Mixed martial arts is a volatile sport, which can make for some difficult prognostication. Not only is it a competition of individuals competing on an infrequent basis, but the slightest mistake at the elite levels of UFC competition can lead to a stunning finish, no matter the theoretical expectation of outcome or fighter performance in a fight up until the point of its conclusion. An underdog's opportunity for victory may be rare and fleeting, but history keeps reminding us that anything can happen on fight night.
This dynamic is in stark contrast to many other sports, where it's unlikely for an underdog baseball or football team to post an unexpected and lopsided scoring rout of a strongly favored opponent. That's thanks to the stability team sports provide against an individual outlier, and the repeatability and improved predictability of seasons with many games.
But in MMA we continuously see underdogs excel in violent fashion, even under the brightest lights of championship bouts. Sometimes it's an ephemeral but fortuitous opportunity boldly seized upon, and sometimes it's an individual's inadequacy due to injury, fatigue or mental lapse that opens the door to upsets.
No matter the root cause, skilled fighters need only exploit the slightest opportunity to determine the fight's conclusion, and these fighters did so against steep odds from the market:
TJ Dillashaw gets the award for the most improbable upset, based on his closing odds of +710 against then-champion Renan Barao. Holly Holm would have had a chance to shatter that record in her upset win over Ronda Rousey, but late-market action pushed her price from a peak of +1250 down to just +525 at fight time. While the late trend was sharp for Holm, it's interesting that Frankie Edgar was an underdog to BJ Penn in their rematch, even after defeating him by unanimous decision in the first bout (Edgar would go on to do so again in their second fight). Meanwhile, Tim Sylvia, Randy Couture and Chuck Liddell appear numerous times on this list, falling on both sides of the favorite/underdog column for their fights that took place during the early boom years of the UFC.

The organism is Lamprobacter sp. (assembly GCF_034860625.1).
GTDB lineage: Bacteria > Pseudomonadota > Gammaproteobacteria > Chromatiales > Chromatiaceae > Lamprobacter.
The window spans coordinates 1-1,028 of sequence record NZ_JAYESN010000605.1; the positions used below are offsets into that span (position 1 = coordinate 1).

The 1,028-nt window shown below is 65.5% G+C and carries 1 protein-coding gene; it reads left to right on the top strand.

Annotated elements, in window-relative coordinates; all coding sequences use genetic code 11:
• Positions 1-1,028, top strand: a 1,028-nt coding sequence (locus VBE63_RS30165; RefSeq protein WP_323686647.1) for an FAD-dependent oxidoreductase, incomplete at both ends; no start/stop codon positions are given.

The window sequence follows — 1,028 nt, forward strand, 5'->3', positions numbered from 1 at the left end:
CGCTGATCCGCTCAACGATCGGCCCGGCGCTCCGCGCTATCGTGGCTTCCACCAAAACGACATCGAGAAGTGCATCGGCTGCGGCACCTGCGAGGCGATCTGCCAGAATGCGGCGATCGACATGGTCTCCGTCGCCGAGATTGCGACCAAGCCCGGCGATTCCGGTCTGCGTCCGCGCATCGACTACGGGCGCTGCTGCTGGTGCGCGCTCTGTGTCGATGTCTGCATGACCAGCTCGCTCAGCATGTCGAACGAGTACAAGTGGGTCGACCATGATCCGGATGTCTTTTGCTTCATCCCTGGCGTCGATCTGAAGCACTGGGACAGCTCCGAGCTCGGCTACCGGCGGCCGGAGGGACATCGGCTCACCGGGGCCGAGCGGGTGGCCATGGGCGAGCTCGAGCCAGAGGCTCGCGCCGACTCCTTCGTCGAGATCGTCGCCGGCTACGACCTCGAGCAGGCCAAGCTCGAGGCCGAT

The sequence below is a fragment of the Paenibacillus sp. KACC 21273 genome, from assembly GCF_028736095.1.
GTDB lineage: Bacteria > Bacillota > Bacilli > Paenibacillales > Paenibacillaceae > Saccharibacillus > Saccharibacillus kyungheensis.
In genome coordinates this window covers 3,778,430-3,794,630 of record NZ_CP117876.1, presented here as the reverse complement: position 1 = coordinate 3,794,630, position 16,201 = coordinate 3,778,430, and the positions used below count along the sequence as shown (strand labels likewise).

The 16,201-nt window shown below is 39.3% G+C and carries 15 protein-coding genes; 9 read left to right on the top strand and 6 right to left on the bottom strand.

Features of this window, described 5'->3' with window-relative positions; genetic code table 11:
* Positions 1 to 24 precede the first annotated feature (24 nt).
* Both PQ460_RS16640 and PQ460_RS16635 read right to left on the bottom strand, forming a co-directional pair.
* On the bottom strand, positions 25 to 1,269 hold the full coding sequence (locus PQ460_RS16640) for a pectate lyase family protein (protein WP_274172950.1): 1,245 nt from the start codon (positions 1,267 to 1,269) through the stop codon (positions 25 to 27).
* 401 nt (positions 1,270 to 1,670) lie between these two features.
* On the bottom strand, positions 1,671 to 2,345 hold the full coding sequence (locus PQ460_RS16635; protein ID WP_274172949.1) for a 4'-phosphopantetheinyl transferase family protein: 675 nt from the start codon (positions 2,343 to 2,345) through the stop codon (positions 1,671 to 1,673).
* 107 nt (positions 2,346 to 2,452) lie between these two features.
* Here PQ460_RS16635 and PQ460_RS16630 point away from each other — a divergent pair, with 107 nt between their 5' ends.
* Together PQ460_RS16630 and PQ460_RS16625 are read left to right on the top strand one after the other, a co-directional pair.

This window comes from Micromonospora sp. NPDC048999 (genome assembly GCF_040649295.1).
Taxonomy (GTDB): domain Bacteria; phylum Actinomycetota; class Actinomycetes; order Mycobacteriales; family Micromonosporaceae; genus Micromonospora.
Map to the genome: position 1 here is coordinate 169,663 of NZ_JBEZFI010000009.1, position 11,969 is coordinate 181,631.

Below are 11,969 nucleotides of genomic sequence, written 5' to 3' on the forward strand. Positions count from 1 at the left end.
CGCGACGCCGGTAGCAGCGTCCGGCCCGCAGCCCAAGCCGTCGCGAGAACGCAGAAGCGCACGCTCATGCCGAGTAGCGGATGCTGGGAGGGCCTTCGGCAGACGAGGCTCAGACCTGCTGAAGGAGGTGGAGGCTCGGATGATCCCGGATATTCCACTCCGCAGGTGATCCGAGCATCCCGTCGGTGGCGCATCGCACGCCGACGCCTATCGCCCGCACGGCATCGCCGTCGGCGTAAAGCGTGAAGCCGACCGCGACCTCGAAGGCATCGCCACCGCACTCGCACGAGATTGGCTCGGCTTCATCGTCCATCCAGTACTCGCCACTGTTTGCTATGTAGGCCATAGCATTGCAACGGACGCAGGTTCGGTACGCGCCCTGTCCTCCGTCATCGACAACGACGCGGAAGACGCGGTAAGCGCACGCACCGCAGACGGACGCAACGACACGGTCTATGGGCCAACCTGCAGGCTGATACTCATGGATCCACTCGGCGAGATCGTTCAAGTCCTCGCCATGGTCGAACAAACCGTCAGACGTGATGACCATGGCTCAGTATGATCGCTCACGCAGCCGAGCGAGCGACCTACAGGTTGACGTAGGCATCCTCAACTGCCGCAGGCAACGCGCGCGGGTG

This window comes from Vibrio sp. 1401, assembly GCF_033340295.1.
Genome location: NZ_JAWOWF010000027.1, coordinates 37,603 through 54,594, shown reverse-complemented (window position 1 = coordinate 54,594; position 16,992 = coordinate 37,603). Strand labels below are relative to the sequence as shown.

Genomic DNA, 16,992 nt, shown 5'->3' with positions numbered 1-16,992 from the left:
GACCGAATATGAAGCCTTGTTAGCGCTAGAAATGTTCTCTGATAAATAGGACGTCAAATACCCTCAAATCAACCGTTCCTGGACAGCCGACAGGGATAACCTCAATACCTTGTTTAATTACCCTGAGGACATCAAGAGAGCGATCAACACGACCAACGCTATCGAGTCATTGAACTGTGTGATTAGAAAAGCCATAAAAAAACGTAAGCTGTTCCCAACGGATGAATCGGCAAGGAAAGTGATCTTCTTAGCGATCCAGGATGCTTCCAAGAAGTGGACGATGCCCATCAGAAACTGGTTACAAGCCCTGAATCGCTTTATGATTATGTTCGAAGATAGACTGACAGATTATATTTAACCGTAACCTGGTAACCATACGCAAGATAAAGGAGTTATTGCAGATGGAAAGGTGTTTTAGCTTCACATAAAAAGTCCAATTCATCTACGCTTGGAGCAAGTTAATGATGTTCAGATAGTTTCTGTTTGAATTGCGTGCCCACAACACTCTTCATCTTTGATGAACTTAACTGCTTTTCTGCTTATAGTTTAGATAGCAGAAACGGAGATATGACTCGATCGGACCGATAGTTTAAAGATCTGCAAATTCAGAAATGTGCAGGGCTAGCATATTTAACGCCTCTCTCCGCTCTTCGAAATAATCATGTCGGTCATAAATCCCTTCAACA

The finish rate of these upsets is above the norm, as well, making up 70 percent of the results in the top 10 and 65 percent in the top 20. By comparison, the overall modern finish rate sits around 50 percent. The conclusion, then, is that these upsets were less often squeaked out on scoring cards and more often finished in violent and emphatic fashion.
Interestingly, markets seem to be just as volatile now as they were when the sport was still evolving. Chris Weidman's stunning knockout of Anderson Silva in 2013 was an early indicator of a new era of title fight upsets as the title pictures at middleweight, heavyweight and women's bantamweight have become veritable revolving doors. Five of the 11 biggest upsets have occurred since 2015, four of which came by knockout or submission, and four of these upsets were secured by a current reigning champion: Michael Bisping, Rafael dos Anjos, Miesha Tate and Demetrious Johnson.
With five UFC titles on the line during International Fight Week, it's not unreasonable to expect the unexpected to happen once again.
Visit Fightnomics for more MMA stats and analysis.